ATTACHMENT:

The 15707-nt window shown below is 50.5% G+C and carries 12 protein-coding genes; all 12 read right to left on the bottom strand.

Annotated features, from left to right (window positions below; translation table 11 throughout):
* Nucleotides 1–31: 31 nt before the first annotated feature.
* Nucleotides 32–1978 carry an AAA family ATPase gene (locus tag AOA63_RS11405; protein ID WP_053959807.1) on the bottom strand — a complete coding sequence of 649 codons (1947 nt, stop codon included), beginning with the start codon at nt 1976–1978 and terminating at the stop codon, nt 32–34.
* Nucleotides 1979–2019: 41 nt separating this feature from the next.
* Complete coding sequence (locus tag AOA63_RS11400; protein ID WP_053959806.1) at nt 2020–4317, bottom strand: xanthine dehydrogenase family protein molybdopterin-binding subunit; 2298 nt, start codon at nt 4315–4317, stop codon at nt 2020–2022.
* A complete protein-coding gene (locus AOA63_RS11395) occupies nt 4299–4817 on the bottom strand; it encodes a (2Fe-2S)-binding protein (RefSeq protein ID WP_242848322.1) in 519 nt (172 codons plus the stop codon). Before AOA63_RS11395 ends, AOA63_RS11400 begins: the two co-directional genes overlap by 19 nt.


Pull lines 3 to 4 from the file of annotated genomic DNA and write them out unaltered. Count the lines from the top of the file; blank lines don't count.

* Nucleotides 1–31: 31 nt before the first annotated feature.
* Nucleotides 32–1978 carry an AAA family ATPase gene (locus tag AOA63_RS11405; protein ID WP_053959807.1) on the bottom strand — a complete coding sequence of 649 codons (1947 nt, stop codon included), beginning with the start codon at nt 1976–1978 and terminating at the stop codon, nt 32–34.